Next up was Ishimaru and Associates LLP. Mikio Ishimaru, the founder of the patent prosecution and litigation firm, spoke to us about his humble beginnings in the United States. His parents were interned in internment camps during World War II. He had hoped to never return to California after his family had moved to New York, but eventually found his way back to Silicon Valley. He supports the school of thought that states that entrepreneurs are made, and not born. He told us a story about his involvement in gangs as a young teen in New York. 1 of the members is currently in an asylum, 2 of them are currently in a federal penitentiary, 1 of them became and priest, and he became the founder of a multi-million dollar law firm. He too is a graduate of UIUC, receiving a bachelors in Mechanical Engineering. He had never thought he would be involved in law, but after discovering many problems with patent prosecution and litigation, he decided to start up his own firm. His current office in San Jose embodies the principles that he holds himself to.

The last stop was TiE Angels, a group of Indus entrepreneurs and angel investors that hope to encourage innovation and entrepreneurship in Silicon Valley. They invited us to a dinner they were holding that night for all UIUC Alumni in the area, allowing us to network with many people, like us, who have found a sense of innovation and entrepreneurship in Silicon Valley. They also allowed us to pitch a few of our ideas and gave us very constructive feedback as to what we need to be able to do in order to sell a pitch to a potential investor.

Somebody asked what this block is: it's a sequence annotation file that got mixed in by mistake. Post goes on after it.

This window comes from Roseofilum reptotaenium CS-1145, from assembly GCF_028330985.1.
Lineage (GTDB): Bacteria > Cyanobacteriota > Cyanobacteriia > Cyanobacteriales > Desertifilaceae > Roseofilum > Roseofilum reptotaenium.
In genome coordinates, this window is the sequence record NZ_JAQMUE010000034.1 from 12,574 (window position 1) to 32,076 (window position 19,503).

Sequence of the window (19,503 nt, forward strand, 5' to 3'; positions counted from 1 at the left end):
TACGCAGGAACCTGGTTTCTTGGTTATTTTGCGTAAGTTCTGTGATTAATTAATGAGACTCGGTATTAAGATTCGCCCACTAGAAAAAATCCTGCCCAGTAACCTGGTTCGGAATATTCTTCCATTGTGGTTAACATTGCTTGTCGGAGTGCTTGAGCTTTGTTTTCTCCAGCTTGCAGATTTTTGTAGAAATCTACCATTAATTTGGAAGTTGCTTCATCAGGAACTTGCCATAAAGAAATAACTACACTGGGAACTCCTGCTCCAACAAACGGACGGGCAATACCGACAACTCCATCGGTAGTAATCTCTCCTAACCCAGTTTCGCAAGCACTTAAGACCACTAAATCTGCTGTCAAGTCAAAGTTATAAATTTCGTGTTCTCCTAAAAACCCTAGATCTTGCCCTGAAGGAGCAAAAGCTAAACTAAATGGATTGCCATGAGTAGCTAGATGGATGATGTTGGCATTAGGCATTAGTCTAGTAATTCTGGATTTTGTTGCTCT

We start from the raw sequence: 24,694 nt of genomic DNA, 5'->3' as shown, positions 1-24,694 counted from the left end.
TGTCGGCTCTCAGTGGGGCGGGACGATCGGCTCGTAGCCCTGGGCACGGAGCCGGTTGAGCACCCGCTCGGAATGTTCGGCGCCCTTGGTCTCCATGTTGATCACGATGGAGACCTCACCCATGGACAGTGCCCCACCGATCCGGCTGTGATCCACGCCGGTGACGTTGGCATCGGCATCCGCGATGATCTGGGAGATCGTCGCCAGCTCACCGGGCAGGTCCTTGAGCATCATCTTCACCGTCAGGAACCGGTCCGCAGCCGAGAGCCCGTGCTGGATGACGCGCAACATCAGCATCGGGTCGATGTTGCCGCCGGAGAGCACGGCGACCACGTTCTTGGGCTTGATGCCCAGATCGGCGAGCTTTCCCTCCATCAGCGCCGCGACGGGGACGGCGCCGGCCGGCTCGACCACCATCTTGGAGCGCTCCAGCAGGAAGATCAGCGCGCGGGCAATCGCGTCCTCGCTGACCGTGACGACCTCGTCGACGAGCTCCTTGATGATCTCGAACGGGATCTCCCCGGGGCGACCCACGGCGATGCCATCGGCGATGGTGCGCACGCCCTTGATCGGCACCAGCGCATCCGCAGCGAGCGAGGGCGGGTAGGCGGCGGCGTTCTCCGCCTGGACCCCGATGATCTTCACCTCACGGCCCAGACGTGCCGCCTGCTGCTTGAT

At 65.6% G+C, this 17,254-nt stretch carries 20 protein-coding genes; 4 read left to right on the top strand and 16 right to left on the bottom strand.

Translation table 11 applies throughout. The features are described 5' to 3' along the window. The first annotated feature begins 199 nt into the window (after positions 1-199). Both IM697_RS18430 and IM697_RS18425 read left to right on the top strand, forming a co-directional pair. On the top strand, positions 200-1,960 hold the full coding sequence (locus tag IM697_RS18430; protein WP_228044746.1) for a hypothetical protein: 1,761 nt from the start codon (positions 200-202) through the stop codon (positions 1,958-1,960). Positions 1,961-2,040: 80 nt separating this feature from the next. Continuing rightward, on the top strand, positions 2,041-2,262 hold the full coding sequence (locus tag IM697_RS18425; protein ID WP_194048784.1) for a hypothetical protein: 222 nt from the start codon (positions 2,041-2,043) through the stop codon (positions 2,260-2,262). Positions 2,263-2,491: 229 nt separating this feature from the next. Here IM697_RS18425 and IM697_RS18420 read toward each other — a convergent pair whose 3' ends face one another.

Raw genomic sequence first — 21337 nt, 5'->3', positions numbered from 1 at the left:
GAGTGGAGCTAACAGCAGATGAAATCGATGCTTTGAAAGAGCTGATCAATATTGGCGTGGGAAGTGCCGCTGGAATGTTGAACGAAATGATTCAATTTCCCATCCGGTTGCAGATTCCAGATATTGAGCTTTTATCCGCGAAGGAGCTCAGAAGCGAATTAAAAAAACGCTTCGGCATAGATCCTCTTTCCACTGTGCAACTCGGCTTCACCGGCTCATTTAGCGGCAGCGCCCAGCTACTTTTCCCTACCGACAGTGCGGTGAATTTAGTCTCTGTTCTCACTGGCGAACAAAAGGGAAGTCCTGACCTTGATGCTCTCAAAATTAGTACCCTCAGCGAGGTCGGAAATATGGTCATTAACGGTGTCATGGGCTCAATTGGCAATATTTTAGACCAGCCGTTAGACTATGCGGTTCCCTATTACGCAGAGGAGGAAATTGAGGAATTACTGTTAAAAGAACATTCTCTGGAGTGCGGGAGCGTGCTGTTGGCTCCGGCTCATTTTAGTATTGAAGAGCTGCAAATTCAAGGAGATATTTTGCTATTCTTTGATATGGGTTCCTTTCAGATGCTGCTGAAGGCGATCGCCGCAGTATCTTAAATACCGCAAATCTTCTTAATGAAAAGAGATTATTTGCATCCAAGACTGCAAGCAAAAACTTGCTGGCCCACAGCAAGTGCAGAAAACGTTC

Overall, it was a great day. All of the companies we had visited had different perspectives about what it takes to be successful in silicon valley, but allowed us to learn from their experiences. Bring on Day 2!

What SnoHassle has taught me

SnoHassle is project that a friend and I took on to solve a common problem on campus – bike damage and theft over winter break. We noticed that many students leave their bikes out in the cold and in the open over winter break, often resulting in theft of the bike or damage. SnoHassle allows students to protect their bikes over winter break by transporting and storing their bikes in a secure facility. You can visit the website online at After a successful launch, I’ve come to learn a few important things about business and marketing. These techniques can be applied to any business venture.